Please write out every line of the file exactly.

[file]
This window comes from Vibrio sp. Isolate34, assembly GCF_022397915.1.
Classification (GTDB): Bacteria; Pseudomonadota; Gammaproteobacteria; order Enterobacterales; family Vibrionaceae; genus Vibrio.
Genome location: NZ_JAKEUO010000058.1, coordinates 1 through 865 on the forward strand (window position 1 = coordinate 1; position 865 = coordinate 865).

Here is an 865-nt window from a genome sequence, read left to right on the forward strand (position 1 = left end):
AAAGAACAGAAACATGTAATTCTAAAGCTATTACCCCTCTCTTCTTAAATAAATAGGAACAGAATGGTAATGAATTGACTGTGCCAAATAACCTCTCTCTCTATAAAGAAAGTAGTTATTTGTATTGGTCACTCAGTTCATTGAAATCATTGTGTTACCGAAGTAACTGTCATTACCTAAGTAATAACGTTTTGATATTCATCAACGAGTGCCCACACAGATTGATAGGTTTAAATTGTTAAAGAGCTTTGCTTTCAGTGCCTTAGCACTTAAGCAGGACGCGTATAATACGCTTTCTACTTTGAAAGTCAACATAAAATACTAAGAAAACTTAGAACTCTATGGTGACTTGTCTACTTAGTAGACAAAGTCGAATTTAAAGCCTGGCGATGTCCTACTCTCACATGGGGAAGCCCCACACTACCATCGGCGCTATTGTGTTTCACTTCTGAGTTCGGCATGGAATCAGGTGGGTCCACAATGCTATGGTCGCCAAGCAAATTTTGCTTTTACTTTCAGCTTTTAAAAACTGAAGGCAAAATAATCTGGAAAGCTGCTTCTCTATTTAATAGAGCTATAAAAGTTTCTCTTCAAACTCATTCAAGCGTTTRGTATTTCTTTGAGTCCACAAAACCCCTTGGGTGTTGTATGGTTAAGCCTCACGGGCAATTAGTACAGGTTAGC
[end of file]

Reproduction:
This window comes from Vibrio sp. Isolate34, assembly GCF_022397915.1.
Classification (GTDB): Bacteria; Pseudomonadota; Gammaproteobacteria; order Enterobacterales; family Vibrionaceae; genus Vibrio.
Genome location: NZ_JAKEUO010000058.1, coordinates 1 through 865 on the forward strand (window position 1 = coordinate 1; position 865 = coordinate 865).

Here is an 865-nt window from a genome sequence, read left to right on the forward strand (position 1 = left end):
AAAGAACAGAAACATGTAATTCTAAAGCTATTACCCCTCTCTTCTTAAATAAATAGGAACAGAATGGTAATGAATTGACTGTGCCAAATAACCTCTCTCTCTATAAAGAAAGTAGTTATTTGTATTGGTCACTCAGTTCATTGAAATCATTGTGTTACCGAAGTAACTGTCATTACCTAAGTAATAACGTTTTGATATTCATCAACGAGTGCCCACACAGATTGATAGGTTTAAATTGTTAAAGAGCTTTGCTTTCAGTGCCTTAGCACTTAAGCAGGACGCGTATAATACGCTTTCTACTTTGAAAGTCAACATAAAATACTAAGAAAACTTAGAACTCTATGGTGACTTGTCTACTTAGTAGACAAAGTCGAATTTAAAGCCTGGCGATGTCCTACTCTCACATGGGGAAGCCCCACACTACCATCGGCGCTATTGTGTTTCACTTCTGAGTTCGGCATGGAATCAGGTGGGTCCACAATGCTATGGTCGCCAAGCAAATTTTGCTTTTACTTTCAGCTTTTAAAAACTGAAGGCAAAATAATCTGGAAAGCTGCTTCTCTATTTAATAGAGCTATAAAAGTTTCTCTTCAAACTCATTCAAGCGTTTRGTATTTCTTTGAGTCCACAAAACCCCTTGGGTGTTGTATGGTTAAGCCTCACGGGCAATTAGTACAGGTTAGC